How To Sell Your Own Stock Photographs

Jeff Colburn

Stock photography used to be a great source of income for many photographers, and some made all of their money from stock. But things have changed over the past few years.

The stock photography industry had gone through major changes due to five main factors:

  1. Photography went from film to digital.
  2. Microstock sites came into being.
  3. Royalty free images were offered.
  4. Getty Images’ embed feature lets people use images on blogs and social media for free. Some claim this was meant to put the small stock agencies out of business as their main income is from sales to blogs and social media sites.
  5. Everyone, and their cousin, putting photographs online.

These changes have reduced the income from stock sales for most photographers. I know of some photographers whose stock sales used to be 80%-90% of their income, but now make up only 10%-20% of their income. They’ve had to totally redesign their photography business model to generate income from other sources.

I never focused on stock sales, but I did get occasional sales over the years. But for the past ten years I haven’t had even one enquiry about stock usage.

It’s tough out there, but stock sales can still be a viable revenue stream, and you have three options to do this:

  1. Sell through a stock agency. Prices here are usually set by the agency and you don’t have a lot of say.
  2. Sell through sites like, where you set the price.
  3. Sell images on your own website, where you also set the price.

I’m going to explore the last option here. The first two are topics for future blog posts.

Unless you have some unique kind of photographs, which are in demand, like American Eagles, icebergs, erupting volcanoes or movie stars, you will most likely sell few if any stock images. The competition is just too steep, and too many people are giving their images away. If all you have is generic images, like landscapes, travel images from Hawaii, etc. you may be out of luck.

When selling from your own website you will need some things.

  • A form on your website where clients can tell you what images they want and how they will be used.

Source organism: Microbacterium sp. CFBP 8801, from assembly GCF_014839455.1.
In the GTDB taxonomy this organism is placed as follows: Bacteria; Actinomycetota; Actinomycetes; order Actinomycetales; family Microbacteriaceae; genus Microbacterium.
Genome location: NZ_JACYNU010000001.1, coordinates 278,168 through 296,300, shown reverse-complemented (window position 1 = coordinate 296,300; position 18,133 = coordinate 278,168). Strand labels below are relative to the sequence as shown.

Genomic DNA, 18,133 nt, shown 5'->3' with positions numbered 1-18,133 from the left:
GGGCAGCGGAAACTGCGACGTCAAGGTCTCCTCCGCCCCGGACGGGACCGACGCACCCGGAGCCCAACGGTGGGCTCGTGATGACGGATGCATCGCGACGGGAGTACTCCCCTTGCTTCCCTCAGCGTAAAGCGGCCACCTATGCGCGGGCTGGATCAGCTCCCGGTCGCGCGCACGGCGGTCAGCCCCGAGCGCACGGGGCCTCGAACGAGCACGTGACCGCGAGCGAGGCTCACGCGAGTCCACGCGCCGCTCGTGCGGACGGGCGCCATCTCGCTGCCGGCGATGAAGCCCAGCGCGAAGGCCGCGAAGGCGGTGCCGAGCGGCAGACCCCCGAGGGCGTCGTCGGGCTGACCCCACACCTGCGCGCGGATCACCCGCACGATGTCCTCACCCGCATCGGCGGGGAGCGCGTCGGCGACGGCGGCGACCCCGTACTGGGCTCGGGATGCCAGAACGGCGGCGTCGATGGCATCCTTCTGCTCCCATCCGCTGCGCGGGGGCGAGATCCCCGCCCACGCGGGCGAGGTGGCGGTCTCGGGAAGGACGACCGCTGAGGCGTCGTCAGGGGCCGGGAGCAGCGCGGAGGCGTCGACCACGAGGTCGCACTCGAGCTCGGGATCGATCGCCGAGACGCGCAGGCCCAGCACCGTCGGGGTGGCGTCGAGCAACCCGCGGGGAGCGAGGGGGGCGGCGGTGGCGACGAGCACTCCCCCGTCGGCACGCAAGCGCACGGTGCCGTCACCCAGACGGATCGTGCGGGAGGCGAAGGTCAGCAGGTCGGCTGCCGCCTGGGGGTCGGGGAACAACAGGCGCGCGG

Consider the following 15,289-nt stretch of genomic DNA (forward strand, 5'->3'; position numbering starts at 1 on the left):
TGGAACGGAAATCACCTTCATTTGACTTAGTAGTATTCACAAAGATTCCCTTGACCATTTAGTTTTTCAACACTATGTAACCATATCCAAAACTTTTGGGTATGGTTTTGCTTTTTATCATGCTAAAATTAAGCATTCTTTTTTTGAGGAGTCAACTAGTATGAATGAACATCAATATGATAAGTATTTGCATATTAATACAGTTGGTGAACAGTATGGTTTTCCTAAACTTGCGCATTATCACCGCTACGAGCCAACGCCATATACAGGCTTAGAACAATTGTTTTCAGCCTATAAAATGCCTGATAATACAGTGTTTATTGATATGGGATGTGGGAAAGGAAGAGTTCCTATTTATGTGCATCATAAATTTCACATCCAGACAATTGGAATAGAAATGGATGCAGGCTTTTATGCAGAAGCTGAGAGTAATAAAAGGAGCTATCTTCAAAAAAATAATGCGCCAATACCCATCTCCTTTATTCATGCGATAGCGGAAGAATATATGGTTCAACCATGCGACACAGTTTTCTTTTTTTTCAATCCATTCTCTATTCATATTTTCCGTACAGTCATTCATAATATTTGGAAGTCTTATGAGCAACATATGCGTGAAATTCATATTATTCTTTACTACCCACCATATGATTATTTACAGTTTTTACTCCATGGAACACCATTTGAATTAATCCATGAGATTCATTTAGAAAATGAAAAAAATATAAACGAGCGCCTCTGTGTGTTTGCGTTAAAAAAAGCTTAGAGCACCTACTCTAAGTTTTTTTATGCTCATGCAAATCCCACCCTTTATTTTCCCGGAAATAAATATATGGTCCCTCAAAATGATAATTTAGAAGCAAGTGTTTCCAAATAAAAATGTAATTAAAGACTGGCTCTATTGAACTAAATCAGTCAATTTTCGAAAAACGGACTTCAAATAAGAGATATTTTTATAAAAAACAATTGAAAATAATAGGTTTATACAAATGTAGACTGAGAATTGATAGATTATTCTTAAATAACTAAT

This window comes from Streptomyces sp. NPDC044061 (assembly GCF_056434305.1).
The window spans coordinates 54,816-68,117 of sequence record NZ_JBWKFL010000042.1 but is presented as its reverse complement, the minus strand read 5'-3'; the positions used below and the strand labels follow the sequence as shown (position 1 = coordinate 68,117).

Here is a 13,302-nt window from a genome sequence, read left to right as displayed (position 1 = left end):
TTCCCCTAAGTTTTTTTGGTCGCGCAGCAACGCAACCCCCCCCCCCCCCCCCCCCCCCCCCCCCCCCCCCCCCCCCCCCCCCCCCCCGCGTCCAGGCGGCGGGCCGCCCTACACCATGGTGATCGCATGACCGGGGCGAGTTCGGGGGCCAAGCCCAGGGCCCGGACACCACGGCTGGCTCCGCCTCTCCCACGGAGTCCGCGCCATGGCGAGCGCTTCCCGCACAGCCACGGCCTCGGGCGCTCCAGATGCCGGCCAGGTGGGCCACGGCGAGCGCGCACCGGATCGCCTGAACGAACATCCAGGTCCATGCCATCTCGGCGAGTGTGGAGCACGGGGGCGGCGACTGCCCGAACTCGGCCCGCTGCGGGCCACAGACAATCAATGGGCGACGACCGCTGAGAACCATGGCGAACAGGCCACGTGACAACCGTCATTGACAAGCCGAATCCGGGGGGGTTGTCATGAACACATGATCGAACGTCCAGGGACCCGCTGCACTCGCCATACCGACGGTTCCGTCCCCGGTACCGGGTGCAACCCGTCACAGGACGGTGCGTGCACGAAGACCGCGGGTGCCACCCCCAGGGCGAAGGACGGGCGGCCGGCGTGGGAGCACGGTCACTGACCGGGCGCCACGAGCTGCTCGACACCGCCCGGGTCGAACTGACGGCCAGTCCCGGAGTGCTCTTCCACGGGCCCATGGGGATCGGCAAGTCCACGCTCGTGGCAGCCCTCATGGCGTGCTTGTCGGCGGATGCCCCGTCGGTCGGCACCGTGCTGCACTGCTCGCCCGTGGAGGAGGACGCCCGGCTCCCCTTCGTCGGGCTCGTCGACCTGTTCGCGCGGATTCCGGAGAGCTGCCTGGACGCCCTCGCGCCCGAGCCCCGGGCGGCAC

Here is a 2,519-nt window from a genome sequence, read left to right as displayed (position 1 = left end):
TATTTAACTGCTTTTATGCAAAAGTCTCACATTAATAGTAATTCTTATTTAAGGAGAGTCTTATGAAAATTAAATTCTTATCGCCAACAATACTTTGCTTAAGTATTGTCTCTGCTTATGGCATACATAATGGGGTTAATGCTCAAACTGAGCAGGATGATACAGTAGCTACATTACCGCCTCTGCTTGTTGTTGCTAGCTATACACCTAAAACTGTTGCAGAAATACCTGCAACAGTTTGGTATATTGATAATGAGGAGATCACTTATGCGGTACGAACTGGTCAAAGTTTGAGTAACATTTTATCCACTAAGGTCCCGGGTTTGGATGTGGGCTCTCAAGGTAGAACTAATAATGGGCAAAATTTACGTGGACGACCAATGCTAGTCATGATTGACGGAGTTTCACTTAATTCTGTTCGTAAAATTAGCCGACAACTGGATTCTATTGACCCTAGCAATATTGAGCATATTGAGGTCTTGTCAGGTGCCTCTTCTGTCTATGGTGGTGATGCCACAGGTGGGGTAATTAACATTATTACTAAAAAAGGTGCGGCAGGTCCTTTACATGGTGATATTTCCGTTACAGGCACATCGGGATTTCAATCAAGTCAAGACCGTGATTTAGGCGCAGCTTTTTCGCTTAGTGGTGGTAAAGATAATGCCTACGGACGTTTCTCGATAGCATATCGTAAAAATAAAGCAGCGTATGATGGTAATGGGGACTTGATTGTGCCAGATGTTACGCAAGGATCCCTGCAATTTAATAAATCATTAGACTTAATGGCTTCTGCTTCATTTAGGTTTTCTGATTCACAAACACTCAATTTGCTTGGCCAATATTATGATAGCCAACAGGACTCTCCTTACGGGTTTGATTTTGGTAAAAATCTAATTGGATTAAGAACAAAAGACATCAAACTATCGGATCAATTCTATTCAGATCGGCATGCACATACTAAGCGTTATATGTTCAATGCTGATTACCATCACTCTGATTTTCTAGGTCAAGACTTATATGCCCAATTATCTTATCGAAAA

• A contract between you and the client stating all the details about how the photograph will be used. I email the contract to them as a PDF (already signed and dated by me) and have them sign it and email it back. After I get the contract and payment to my PayPal account, I send off the image.
  • A spreadsheet or database to track sales and clients. You want to stay in touch with the companies who buy from you.

Stock pricing is pretty complex. It depends on the image:

  1. Size
  2. Placement
  3. Circulation
  4. Number of uses
  5. And much more

To decide on an industry standard price, you have three choices:

  1. If you’re a member of an organization like ASMP, you can use their pricing guide.
  2. You can purchase price calculating software and services like fotoQuote pro
  3. You can go to a stock agency, find an image like yours and see what they want for the rights you’re selling. This can be time consuming though.

On your site you can have set prices, but you need to be able to negotiate too. You may want $1,000 for a cover image, but if they want to buy additional images for inside the magazine, they may want a discount.

If a nonprofit wants free images in exchange for offering you great exposure to people who will hire you, which almost never happens, ask them this:

  • Do you have a salary?
  • Does the CEO have a salary?
  • Is the organization’s rent and utilities current?
  • Then why can’t you afford to pay me?

I do provide a 10% discount to nonprofits, but you need to decide what you want to do.

Since your sales will likely be small, don’t invest much money in a website and shopping cart until you see a consistent volume of sales coming through. When sales start to grow, you can invest in a site that has a built-in shopping cart and fulfillment, like, or Or you can buy your own shopping cart from places like

I wish you the best of luck.

Have Fun,

P.S. There’s a good article on selling stock photographs through agencies at called How to Sell Stock Photos Online – A Complete Guide for Photographers Check it out.

If you’re interested in Fine Art Prints or stock images of Arizona, visit

4 Comments on How To Sell Your Own Stock Photographs

  1. Very glad that I found this blog post, as I’ve been photographer for quite some time now but never was considering selling my images as stock. However, as the time passed I end up building on relatively substantiation portfolio and I wanted to start exploring the possibilities of utilizing the images as stock and print. For this I consider, as most ethical and in favor of all the photography industry, to sell through my own website in contrast to using any of the “parasitic” stock agencies – unless there is one that may is sharing 60/40% in favor of the photographer.
    Thank you very much for the good info Jeff!

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